A Digital Marketer’s Guide to Canada’s Anti-Spam Law “CASL” | ANA

A Digital Marketer’s Guide to Canada’s Anti-Spam Law “CASL”

On July 1, 2014, Canada enacted legislation called “An Act to promote the efficiency and adaptability of the Canadian economy by regulating certain activities that discourage reliance on electronic means of carrying out commercial activities, and to amend the Canadian Radio-television and Telecommunications Commission Act, the Competition Act, the Personal Information Protection and Electronic Documents Act and the Telecommunications Act, makes the annexed Electronic Commerce Protection Regulations,” or as most people refer to it - Canada’s Anti-Spam Legislation (CASL).

This law applies to Canadian commercial email marketers, as well as commercial email marketers globally sending messages to Canadian subscribers. There are limited exceptions for political parties and charities sending communications that focus solely on fundraising activities. The following is a high level overview of the requirements of the new law; steps to take to prepare for compliance; and important dates to keep in mind for various requirements. We have also provided a number of online resources that should assist you in your compliance efforts.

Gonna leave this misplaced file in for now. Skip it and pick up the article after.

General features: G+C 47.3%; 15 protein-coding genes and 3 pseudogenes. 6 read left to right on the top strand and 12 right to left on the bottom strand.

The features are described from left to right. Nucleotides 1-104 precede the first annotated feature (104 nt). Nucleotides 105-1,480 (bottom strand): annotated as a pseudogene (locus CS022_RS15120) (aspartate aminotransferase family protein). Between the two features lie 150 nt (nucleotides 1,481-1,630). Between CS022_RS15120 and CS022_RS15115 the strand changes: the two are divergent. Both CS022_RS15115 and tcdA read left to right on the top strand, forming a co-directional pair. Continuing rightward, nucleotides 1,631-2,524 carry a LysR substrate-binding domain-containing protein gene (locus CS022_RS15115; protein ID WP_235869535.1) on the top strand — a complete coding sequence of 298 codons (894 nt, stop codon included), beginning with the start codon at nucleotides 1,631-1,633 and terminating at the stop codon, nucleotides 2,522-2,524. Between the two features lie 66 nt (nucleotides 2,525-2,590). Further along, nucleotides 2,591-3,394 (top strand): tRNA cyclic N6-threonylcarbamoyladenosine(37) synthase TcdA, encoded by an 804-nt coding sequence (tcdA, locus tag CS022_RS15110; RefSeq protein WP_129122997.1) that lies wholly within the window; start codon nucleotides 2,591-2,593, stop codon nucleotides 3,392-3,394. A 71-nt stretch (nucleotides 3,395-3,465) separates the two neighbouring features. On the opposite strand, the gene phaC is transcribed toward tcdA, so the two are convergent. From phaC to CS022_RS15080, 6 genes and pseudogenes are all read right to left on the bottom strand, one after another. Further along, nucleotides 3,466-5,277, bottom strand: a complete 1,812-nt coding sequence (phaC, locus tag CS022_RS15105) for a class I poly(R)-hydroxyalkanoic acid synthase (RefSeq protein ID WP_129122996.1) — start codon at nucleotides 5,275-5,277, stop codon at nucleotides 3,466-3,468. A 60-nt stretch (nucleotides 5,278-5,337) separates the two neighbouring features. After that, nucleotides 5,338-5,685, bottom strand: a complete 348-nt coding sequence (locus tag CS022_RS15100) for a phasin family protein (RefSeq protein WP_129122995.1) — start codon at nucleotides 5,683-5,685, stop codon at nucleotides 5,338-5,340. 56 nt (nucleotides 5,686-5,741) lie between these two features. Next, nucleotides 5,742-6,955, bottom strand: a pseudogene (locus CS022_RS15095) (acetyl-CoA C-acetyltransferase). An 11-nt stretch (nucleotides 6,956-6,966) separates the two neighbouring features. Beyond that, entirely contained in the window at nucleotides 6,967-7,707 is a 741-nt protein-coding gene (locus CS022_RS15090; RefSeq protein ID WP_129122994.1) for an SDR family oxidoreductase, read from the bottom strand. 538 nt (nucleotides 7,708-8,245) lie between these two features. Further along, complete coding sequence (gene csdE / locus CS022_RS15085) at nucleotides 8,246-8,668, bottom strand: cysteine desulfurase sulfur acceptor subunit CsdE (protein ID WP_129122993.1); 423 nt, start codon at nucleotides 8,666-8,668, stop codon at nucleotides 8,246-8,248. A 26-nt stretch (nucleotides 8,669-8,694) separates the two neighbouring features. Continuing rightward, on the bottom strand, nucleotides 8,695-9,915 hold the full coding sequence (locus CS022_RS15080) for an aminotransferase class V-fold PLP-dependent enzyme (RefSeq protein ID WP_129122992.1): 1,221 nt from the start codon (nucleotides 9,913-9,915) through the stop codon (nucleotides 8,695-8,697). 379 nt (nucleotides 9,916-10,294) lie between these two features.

Please review your email program with your legal counsel to ensure that your program is meeting CASL’s requirements. The information provided is for your background and overall guidance and should not be considered as legal advice for your specific needs.

Step One: Take a look at your data

  • Where do your email addresses come from?
  • What type of consent did you receive (express or implied) to send commercial messages? See page 3 for the definitions of the types of consent.
  • Create a process for identifying which type of consent you have received, how and when.
  • Develop a process moving forward.
  • Be sure to keep records:
    • Initial consent date
    • Upgraded consent date
    • Consent level
    • Consent source
    • IP address, recommended but not required

Note: Asking for consent via email is considered a “commercial” email message that is covered under the law. If you received express consent prior to July 1, 2014 then the express consent carries forward. If you received implied consent prior to July 1 2014, then the implied consent carries forward for the full 3 year transition period - until July 1, 2017 - as long as they were being sent CEMs prior to July 1, 2014. As of June 7th, 2017 the Government of Canada has suspended the scheduled start date of Private Right of Action (PRA) – the provision that would have allowed individuals to sue – under CASL. The end of the transition period (Section 66), and regular enforcement of CASL's other provisions will still continue as scheduled on July 1st, 2017.